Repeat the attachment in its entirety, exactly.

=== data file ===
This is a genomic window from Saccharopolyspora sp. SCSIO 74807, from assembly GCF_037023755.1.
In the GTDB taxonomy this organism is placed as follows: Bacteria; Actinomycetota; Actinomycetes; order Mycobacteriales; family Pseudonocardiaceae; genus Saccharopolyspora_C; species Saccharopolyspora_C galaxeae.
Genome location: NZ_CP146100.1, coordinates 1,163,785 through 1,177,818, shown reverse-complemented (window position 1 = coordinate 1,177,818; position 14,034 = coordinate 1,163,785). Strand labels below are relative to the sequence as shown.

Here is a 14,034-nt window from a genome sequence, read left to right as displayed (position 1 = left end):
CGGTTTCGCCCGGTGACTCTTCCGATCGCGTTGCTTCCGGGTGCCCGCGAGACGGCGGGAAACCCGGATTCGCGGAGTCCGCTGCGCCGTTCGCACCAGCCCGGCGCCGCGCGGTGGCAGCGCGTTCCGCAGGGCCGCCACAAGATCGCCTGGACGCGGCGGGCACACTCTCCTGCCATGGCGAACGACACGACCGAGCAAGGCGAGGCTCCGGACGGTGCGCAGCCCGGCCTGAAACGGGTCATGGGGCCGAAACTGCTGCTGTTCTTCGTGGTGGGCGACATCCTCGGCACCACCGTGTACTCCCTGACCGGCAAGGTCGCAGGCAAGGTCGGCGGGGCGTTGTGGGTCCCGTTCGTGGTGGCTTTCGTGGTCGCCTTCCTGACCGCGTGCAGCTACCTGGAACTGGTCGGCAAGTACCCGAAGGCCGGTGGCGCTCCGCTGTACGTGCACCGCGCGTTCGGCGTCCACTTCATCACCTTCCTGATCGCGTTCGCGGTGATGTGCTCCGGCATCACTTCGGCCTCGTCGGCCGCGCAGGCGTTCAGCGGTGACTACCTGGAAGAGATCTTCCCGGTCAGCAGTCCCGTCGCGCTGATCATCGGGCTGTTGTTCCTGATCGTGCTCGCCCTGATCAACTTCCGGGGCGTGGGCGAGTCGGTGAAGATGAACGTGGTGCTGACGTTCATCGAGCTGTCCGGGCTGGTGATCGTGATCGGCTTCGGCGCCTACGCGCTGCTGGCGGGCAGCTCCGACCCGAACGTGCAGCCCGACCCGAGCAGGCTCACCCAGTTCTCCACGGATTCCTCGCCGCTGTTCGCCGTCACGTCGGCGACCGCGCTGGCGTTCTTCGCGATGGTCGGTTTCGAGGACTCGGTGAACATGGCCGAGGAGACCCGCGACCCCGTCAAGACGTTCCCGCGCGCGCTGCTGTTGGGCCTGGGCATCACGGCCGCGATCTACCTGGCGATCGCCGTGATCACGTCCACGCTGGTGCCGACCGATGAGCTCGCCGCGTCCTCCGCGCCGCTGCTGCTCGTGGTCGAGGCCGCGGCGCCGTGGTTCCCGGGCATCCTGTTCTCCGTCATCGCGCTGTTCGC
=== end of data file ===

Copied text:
This is a genomic window from Saccharopolyspora sp. SCSIO 74807, from assembly GCF_037023755.1.
In the GTDB taxonomy this organism is placed as follows: Bacteria; Actinomycetota; Actinomycetes; order Mycobacteriales; family Pseudonocardiaceae; genus Saccharopolyspora_C; species Saccharopolyspora_C galaxeae.
Genome location: NZ_CP146100.1, coordinates 1,163,785 through 1,177,818, shown reverse-complemented (window position 1 = coordinate 1,177,818; position 14,034 = coordinate 1,163,785). Strand labels below are relative to the sequence as shown.

Here is a 14,034-nt window from a genome sequence, read left to right as displayed (position 1 = left end):
CGGTTTCGCCCGGTGACTCTTCCGATCGCGTTGCTTCCGGGTGCCCGCGAGACGGCGGGAAACCCGGATTCGCGGAGTCCGCTGCGCCGTTCGCACCAGCCCGGCGCCGCGCGGTGGCAGCGCGTTCCGCAGGGCCGCCACAAGATCGCCTGGACGCGGCGGGCACACTCTCCTGCCATGGCGAACGACACGACCGAGCAAGGCGAGGCTCCGGACGGTGCGCAGCCCGGCCTGAAACGGGTCATGGGGCCGAAACTGCTGCTGTTCTTCGTGGTGGGCGACATCCTCGGCACCACCGTGTACTCCCTGACCGGCAAGGTCGCAGGCAAGGTCGGCGGGGCGTTGTGGGTCCCGTTCGTGGTGGCTTTCGTGGTCGCCTTCCTGACCGCGTGCAGCTACCTGGAACTGGTCGGCAAGTACCCGAAGGCCGGTGGCGCTCCGCTGTACGTGCACCGCGCGTTCGGCGTCCACTTCATCACCTTCCTGATCGCGTTCGCGGTGATGTGCTCCGGCATCACTTCGGCCTCGTCGGCCGCGCAGGCGTTCAGCGGTGACTACCTGGAAGAGATCTTCCCGGTCAGCAGTCCCGTCGCGCTGATCATCGGGCTGTTGTTCCTGATCGTGCTCGCCCTGATCAACTTCCGGGGCGTGGGCGAGTCGGTGAAGATGAACGTGGTGCTGACGTTCATCGAGCTGTCCGGGCTGGTGATCGTGATCGGCTTCGGCGCCTACGCGCTGCTGGCGGGCAGCTCCGACCCGAACGTGCAGCCCGACCCGAGCAGGCTCACCCAGTTCTCCACGGATTCCTCGCCGCTGTTCGCCGTCACGTCGGCGACCGCGCTGGCGTTCTTCGCGATGGTCGGTTTCGAGGACTCGGTGAACATGGCCGAGGAGACCCGCGACCCCGTCAAGACGTTCCCGCGCGCGCTGCTGTTGGGCCTGGGCATCACGGCCGCGATCTACCTGGCGATCGCCGTGATCACGTCCACGCTGGTGCCGACCGATGAGCTCGCCGCGTCCTCCGCGCCGCTGCTGCTCGTGGTCGAGGCCGCGGCGCCGTGGTTCCCGGGCATCCTGTTCTCCGTCATCGCGCTGTTCGC